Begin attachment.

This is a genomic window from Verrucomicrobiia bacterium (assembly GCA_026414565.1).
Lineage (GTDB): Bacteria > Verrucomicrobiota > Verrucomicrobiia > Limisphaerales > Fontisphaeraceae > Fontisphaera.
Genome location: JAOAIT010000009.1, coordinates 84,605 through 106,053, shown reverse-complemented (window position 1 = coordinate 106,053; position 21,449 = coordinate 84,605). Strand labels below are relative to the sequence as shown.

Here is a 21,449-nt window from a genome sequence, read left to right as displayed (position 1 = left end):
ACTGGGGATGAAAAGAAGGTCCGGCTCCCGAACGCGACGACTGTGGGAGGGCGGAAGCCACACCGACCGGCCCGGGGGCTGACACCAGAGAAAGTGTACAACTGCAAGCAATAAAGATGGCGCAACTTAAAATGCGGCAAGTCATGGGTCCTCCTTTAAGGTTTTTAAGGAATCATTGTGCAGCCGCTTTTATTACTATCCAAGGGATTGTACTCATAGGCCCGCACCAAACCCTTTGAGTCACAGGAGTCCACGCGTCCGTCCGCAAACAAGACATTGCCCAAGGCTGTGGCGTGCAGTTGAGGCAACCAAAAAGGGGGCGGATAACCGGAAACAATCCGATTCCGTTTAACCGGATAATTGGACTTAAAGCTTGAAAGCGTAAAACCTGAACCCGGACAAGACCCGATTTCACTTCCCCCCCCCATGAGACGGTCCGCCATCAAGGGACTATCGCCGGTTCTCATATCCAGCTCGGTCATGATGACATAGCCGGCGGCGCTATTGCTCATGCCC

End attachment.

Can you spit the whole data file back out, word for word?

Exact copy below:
This is a genomic window from Verrucomicrobiia bacterium (assembly GCA_026414565.1).
Lineage (GTDB): Bacteria > Verrucomicrobiota > Verrucomicrobiia > Limisphaerales > Fontisphaeraceae > Fontisphaera.
Genome location: JAOAIT010000009.1, coordinates 84,605 through 106,053, shown reverse-complemented (window position 1 = coordinate 106,053; position 21,449 = coordinate 84,605). Strand labels below are relative to the sequence as shown.

Here is a 21,449-nt window from a genome sequence, read left to right as displayed (position 1 = left end):
ACTGGGGATGAAAAGAAGGTCCGGCTCCCGAACGCGACGACTGTGGGAGGGCGGAAGCCACACCGACCGGCCCGGGGGCTGACACCAGAGAAAGTGTACAACTGCAAGCAATAAAGATGGCGCAACTTAAAATGCGGCAAGTCATGGGTCCTCCTTTAAGGTTTTTAAGGAATCATTGTGCAGCCGCTTTTATTACTATCCAAGGGATTGTACTCATAGGCCCGCACCAAACCCTTTGAGTCACAGGAGTCCACGCGTCCGTCCGCAAACAAGACATTGCCCAAGGCTGTGGCGTGCAGTTGAGGCAACCAAAAAGGGGGCGGATAACCGGAAACAATCCGATTCCGTTTAACCGGATAATTGGACTTAAAGCTTGAAAGCGTAAAACCTGAACCCGGACAAGACCCGATTTCACTTCCCCCCCCCATGAGACGGTCCGCCATCAAGGGACTATCGCCGGTTCTCATATCCAGCTCGGTCATGATGACATAGCCGGCGGCGCTATTGCTCATGCCC